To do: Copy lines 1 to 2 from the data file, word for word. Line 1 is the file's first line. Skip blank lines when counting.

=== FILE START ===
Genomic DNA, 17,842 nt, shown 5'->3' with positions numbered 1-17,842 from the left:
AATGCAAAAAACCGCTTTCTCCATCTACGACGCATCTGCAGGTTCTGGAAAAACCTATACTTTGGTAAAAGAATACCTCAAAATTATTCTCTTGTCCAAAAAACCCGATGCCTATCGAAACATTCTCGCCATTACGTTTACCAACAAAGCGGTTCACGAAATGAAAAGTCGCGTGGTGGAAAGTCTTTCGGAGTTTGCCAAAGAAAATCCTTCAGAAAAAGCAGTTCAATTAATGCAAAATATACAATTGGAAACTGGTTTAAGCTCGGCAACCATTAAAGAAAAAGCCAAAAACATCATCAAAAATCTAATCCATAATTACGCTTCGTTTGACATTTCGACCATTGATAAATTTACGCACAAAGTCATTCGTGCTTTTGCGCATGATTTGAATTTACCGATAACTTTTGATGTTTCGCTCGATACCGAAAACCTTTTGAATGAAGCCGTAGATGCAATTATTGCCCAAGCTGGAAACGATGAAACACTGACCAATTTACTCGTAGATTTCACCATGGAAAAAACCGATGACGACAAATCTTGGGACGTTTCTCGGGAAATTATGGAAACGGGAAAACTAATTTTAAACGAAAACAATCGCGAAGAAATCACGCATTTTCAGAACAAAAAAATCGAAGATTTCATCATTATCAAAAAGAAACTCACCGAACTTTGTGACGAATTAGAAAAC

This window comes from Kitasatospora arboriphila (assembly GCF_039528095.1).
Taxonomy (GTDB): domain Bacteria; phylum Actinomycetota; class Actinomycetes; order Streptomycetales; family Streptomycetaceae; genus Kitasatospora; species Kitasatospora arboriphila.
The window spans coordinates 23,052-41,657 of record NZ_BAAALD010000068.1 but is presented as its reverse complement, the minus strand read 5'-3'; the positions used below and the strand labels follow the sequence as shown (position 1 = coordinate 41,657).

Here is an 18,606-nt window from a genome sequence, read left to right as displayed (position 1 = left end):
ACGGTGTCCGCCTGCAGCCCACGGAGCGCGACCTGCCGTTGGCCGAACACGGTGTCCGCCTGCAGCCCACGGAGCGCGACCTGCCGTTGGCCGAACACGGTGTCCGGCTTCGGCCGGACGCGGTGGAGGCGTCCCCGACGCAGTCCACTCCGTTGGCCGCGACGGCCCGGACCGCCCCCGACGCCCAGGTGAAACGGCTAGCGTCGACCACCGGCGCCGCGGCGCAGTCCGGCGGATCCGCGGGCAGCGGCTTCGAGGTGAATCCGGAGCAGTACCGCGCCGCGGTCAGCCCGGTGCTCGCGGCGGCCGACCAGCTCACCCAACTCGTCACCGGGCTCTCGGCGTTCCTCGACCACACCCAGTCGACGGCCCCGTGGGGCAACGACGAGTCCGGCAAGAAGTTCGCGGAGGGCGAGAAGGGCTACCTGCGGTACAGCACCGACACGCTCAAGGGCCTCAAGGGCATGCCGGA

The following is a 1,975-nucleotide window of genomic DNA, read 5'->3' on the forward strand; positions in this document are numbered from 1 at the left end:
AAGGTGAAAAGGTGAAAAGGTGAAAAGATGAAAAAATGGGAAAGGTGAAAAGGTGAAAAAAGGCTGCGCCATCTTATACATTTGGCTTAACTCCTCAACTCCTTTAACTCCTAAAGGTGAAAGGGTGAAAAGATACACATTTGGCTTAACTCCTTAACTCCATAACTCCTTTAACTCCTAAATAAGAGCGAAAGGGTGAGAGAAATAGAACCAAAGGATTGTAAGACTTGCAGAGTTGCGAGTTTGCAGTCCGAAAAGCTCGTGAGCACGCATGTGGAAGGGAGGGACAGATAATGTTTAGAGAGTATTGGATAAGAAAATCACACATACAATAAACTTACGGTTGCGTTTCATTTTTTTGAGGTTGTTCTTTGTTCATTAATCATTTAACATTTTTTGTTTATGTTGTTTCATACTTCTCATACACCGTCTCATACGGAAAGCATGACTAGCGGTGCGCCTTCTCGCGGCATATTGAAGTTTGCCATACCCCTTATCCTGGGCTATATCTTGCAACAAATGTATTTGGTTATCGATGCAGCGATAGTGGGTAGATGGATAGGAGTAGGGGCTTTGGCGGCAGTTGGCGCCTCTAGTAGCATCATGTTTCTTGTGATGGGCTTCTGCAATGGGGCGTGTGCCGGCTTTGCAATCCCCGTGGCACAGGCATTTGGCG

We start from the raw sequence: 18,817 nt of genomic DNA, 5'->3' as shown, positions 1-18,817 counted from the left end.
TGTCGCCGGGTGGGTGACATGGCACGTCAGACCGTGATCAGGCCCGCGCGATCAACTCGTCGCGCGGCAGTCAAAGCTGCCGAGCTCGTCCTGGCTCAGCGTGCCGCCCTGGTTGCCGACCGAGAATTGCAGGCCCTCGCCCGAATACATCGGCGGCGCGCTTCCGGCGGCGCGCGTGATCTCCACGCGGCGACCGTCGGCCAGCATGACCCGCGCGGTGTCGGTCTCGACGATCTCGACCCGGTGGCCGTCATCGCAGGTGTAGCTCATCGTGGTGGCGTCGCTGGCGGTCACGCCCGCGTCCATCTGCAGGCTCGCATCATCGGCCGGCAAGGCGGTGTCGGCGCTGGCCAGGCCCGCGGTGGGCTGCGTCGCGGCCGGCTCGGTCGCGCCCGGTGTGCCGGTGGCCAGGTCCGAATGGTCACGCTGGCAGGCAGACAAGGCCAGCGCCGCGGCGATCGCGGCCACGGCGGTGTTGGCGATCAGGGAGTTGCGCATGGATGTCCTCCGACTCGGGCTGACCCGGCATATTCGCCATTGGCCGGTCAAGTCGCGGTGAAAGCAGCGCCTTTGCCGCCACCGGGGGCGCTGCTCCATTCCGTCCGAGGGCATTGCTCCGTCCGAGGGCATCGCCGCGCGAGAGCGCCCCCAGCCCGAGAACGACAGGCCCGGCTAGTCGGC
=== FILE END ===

Genomic DNA, 17,842 nt, shown 5'->3' with positions numbered 1-17,842 from the left:
AATGCAAAAAACCGCTTTCTCCATCTACGACGCATCTGCAGGTTCTGGAAAAACCTATACTTTGGTAAAAGAATACCTCAAAATTATTCTCTTGTCCAAAAAACCCGATGCCTATCGAAACATTCTCGCCATTACGTTTACCAACAAAGCGGTTCACGAAATGAAAAGTCGCGTGGTGGAAAGTCTTTCGGAGTTTGCCAAAGAAAATCCTTCAGAAAAAGCAGTTCAATTAATGCAAAATATACAATTGGAAACTGGTTTAAGCTCGGCAACCATTAAAGAAAAAGCCAAAAACATCATCAAAAATCTAATCCATAATTACGCTTCGTTTGACATTTCGACCATTGATAAATTTACGCACAAAGTCATTCGTGCTTTTGCGCATGATTTGAATTTACCGATAACTTTTGATGTTTCGCTCGATACCGAAAACCTTTTGAATGAAGCCGTAGATGCAATTATTGCCCAAGCTGGAAACGATGAAACACTGACCAATTTACTCGTAGATTTCACCATGGAAAAAACCGATGACGACAAATCTTGGGACGTTTCTCGGGAAATTATGGAAACGGGAAAACTAATTTTAAACGAAAACAATCGCGAAGAAATCACGCATTTTCAGAACAAAAAAATCGAAGATTTCATCATTATCAAAAAGAAACTCACCGAACTTTGTGACGAATTAGAAAAC